Even in the interior parts of the country, I am known as Geeta Biswas. A few months ago, when my character was put off air due to a change in the storyline, there were thousands of calls and letters to the producers demanding my return. After eight months, they had to call back my character. These are definite receipts of your efforts.

Vaishnavi has appeared in a couple of episodes of Saturday Suspense on Zee TV, and has co-anchored the show Awaz Ki Duniya (DD1) with Rohan Kapoor, as well as acted in a couple of other serials like Chingari, Gharana and Dushman, which are now either off the air or no longer feature her. In Chingari, she etched a crucial role of a woman of substance.

What about serials like Dinesh Bansal's Chingari where you played a strong woman?
My role in Chingari is that of a very strong woman who believes in herself. She knows she is right and so stands for what she does. I like to play such roles, which convey some message to viewers. The serial did well on Zee TV and my role was appreciated.

But sometimes, it so happens that you just can't understand the character. You don't get the soul, in which case it is very difficult to do justice to that character.

And how you did you get Choti Maa?
There were nearly 100 aspirants trying for the role (well known actress Tabu too had been considered at one point). The director, Mohena Singh, had seen the pilot of Naqab made for Ashok Shekhar, in which I am playing a strong character.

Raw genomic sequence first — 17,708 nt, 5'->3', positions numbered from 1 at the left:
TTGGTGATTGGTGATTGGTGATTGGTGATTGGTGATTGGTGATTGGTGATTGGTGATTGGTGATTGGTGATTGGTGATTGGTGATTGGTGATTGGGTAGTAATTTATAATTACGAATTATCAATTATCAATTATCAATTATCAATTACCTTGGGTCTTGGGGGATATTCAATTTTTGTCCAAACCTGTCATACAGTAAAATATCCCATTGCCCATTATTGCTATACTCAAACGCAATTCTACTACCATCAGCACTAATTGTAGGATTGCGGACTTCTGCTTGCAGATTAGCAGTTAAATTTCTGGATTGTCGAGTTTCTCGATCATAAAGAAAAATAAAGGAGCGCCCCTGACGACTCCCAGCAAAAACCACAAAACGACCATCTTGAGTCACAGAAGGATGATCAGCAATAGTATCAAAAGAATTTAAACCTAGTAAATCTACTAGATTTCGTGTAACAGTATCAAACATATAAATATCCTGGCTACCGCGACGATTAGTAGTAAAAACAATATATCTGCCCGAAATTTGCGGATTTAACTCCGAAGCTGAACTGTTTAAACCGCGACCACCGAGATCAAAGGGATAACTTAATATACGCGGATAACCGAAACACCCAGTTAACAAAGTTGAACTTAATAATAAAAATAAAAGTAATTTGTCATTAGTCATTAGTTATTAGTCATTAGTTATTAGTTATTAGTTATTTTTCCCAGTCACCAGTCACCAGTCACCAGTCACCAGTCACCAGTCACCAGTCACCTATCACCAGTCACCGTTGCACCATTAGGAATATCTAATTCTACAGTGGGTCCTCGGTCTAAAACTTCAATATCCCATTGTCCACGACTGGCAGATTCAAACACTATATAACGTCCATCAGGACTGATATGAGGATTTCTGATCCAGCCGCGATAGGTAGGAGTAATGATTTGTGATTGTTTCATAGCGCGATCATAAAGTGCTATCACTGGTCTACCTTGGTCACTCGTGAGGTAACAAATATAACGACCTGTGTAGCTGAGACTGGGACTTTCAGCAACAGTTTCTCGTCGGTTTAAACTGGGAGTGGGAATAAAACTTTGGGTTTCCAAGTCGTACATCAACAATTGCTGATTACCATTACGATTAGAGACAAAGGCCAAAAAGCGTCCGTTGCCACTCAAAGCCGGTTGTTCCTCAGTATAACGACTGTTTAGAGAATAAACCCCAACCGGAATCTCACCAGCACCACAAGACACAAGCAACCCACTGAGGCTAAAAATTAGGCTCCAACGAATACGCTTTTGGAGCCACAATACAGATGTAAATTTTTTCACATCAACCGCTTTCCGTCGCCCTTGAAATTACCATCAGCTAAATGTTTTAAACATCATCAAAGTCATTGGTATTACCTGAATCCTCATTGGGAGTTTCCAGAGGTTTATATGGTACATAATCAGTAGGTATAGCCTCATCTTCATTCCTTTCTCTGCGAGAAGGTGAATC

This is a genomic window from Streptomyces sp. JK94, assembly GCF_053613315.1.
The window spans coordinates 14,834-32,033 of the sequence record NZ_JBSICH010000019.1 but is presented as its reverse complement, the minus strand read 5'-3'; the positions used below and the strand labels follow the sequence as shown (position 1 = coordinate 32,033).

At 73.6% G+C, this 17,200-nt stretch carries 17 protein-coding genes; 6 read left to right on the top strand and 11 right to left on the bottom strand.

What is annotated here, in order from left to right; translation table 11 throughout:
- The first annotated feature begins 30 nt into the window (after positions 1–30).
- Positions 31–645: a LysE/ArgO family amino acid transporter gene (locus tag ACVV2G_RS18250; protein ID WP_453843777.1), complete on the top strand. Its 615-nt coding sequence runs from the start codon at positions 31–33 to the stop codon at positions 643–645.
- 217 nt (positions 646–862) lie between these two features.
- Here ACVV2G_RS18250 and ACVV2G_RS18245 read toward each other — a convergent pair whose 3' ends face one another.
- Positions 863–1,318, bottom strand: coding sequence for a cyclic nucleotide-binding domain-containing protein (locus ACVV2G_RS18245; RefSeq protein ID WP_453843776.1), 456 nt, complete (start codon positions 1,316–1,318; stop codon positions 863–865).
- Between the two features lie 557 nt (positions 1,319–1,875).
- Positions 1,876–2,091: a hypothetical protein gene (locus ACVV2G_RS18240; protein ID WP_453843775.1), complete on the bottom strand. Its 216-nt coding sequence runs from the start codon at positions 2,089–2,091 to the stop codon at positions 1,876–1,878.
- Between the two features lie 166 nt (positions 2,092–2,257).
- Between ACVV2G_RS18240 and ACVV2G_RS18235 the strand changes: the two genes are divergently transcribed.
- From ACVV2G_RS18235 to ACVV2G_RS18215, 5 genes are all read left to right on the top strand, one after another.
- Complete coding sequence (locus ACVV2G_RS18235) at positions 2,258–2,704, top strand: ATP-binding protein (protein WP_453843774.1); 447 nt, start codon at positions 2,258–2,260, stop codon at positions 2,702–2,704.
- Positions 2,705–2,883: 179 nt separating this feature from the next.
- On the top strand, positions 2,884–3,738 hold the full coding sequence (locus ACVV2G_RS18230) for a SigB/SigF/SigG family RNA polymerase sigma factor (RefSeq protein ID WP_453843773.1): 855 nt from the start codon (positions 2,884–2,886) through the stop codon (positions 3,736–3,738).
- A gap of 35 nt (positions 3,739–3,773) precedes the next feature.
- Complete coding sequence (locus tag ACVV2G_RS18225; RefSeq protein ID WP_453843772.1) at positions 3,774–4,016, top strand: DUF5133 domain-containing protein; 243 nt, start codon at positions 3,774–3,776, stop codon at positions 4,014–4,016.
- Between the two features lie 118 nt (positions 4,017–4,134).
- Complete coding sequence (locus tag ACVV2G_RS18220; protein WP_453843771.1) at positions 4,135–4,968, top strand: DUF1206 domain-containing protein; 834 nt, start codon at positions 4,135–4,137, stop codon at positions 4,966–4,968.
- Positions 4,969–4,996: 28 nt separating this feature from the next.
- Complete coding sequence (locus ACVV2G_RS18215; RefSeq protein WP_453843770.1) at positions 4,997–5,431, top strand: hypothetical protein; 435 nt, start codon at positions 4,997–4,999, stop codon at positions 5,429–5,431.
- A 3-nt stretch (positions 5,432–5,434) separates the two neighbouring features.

I think my Indian looks and eyes helped me getting the role. I was initially confident of clearing the audition, but got the jitters when I realised that even the channel and the producers would have to approve of me.

Eventually, I got a call from Mohena asking me to find time for the serial's shoot, which was already on in Pandharpur (where the early episodes are shot). At that time I was doing Gharana and Shaktimaan. I had a tough time convincing the producers of Gharana. Eventually the character in Gharana was replaced. And I landed in Pandharpur for the shoot of Choti Maa.

What was your initial reaction when you got the role?
Frankly, I was not even aware of Chithi, the original Tamil mega hit serial on Sun TV. So it was like getting just any other role. But eventually when I read about Chithi and heard about it from people, I could understand the magnitude and importance of the project.

Did you prepare specially for the role?
I was like a clean slate. I had decided to be as spontaneous as possible. Sharda (i.e Choti Maa) is a unique character. She does not believe in God, but in human power. She believes in the strength and purity in human beings that makes it divine. She is against rituals.